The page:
I wish I could have run some of these sections during the day because you could catch glimpses of incredible rock formations and coming into one aid station, there was a massive field of wildflowers. I’ve read others describe it as the “Sound of Music” hill, but it reminded both of us of the poppy field in the “Wizard of Oz” where Dorothy, Toto, and the rest of the gang lay down to sleep (it was about 2:00 AM after all).
I was losing time to cutoff, which I had planned for, but there was a difficult section after the first time through Covered Bridge and despite my best efforts at blister prevention, I was developing blisters on the balls of my feet. A podiatry college supplied students for foot care at the Pine Hollow aid station, so I stopped to let them treat my blisters. This ate another 15-20 minutes of my cushion and both my brother and I started to worry about cutoff times. Coming into Covered Bridge I was about 40 minutes ahead of cutoff and we were informed that I had two hours to complete the 4.8 mile loop back to Covered Bridge. However, I didn’t want to be right at cutoff. We figured I would need at least 20 minutes ahead of cutoff because there were still 16 miles left to the finish line after reaching Covered Bridge.
We started out optimistically. My brother determined that I would need a 20:30 pace on this next section. This section was used by horses and had a lot of deep mud, steep climbs and descents, and also technical sections with roots and rocks. My brother led the way and told me the best path to avoid the deepest mud and kept a few paces ahead in order to light the way and encourage me to keep a good pace. Unfortunately my blisters were really started to bother me, especially on the steep downhill sections. Instead of the required 20:30 pace, I was doing 21, 22, even 23 minute miles. I was never thinking of quitting, but we were realistic and discussed options of where to pick me up if I made the cutoff at Covered Bridge (which is where the car was) but didn’t make the next cutoff time at Oneill Woods which didn’t have crew access. We eventually came up with the plan of my brother asking if he could drive to Oneill Woods since we were near last place and there wouldn’t be a lot of runners and pacers there. If that didn’t work, he would drive to the aid station after that and run back.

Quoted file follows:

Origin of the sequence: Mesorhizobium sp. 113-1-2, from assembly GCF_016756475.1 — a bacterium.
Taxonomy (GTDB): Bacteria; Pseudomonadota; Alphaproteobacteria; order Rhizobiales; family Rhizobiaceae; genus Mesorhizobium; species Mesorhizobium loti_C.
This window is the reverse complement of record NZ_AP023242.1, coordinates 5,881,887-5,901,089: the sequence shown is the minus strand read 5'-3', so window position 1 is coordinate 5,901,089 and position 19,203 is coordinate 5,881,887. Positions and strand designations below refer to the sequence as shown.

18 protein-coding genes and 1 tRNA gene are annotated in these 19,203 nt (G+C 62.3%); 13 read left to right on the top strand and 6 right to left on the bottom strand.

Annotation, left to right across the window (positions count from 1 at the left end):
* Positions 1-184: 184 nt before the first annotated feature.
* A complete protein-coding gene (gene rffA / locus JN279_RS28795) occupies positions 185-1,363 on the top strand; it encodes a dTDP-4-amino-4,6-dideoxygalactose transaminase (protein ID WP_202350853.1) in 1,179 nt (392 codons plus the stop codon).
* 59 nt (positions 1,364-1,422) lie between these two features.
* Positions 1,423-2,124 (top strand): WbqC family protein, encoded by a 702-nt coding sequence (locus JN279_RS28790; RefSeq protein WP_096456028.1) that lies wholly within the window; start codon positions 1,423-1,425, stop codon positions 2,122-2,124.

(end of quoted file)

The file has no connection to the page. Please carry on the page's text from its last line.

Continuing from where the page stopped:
Here is where the stubbornness gave me the added boost. It was the wee hours of the morning, and everything I had read about this time of the race was correct. My body wanted to slow down, my brain was slowing down, my blisters were hurting, I was losing time to cutoff, I didn’t know how long this rough (but beautiful) terrain would continue, and it would have been very easy to just give up. Then I remembered that I had trained for this event for almost a year. Every race I had done prior to this was either a test or a training run for this main event. More than training, more than ability, more than determination, by brother accurately figured out that it was plain old stubbornness that kept me on my feet during this difficult section.
Finally, we returned to Covered Bridge, and my cushion had dwindled to about 20 minutes. Oh boy, this next section will make or break my race with less than 13 miles left to go. My brother wished me luck and drove to the next aid station and I was on my own. Not knowing if there was more trail, I started on my way. There was road! Gloriously smooth, relatively level road! The sun was also rising as I broke into a slow run, once again optimistic that I could do this thing. Before I knew it, I saw my brother running back from the next aid station and I was able to report to him that I had busted out some 15 minute miles and was actually gaining a bit on the cutoff time.
For the next few sections, my brother continued to leap-frog pace me, driving to the next aid station, then running back and pacing me to the car. I think he ended up with close to 70 miles. I could not have done this race without him, especially during the night. He kept my mind occupied and my body moving, kept track of where I was vs. the cutoff, and made sure I was eating and drinking. I know with 98 and ¾ percent certainty that my completion of this race was due in a large part to his pacing.
Finally, we were on the last section. I knew there was a bit of trail left and also stairs. After 98 miles Joe the evil RD decides that the runners need stairs. And oh there were stairs. First a long group of stairs, then some more stairs, and then yet some more stairs. Did I mention there were stairs on the last section? We eventually made the last turn for the last mile to the finish line. Two bicycle riders came out to escort us in, just like I was leading the pack. I felt like a rock star. Since there was an award ceremony following the race, there were a lot of people at the finish line cheering me in. I didn’t cry, but I did remark to my brother that I was definitely feeling verklempt. As I crossed the finish line with my brother, Joe announced my name and my finishing time, then presented me with my buckle. I am a 100 mile finisher.
Monday, August 2, 2010
Now I have to buy a belt so I can wear it. Yes, I did finish the Burning River 100 Mile Endurance Run (actually its 101.1 miles). I finished in 29:39:16, good enough for 2nd to last place, but hey, I also beat the 90 or so runners that didn't finish. The course, volunteers, weather, race director, all you virtual pacers, and most importantly my brother who was my awesome real life pacer, were all incredible. I promise a full race report, but it will be several days because once again, work is interfering with life and there is ice cream I must eat.
Monday, July 26, 2010
Just in case anyone wants to stalk me this weekend, my number is 119 and you should be able to track me here.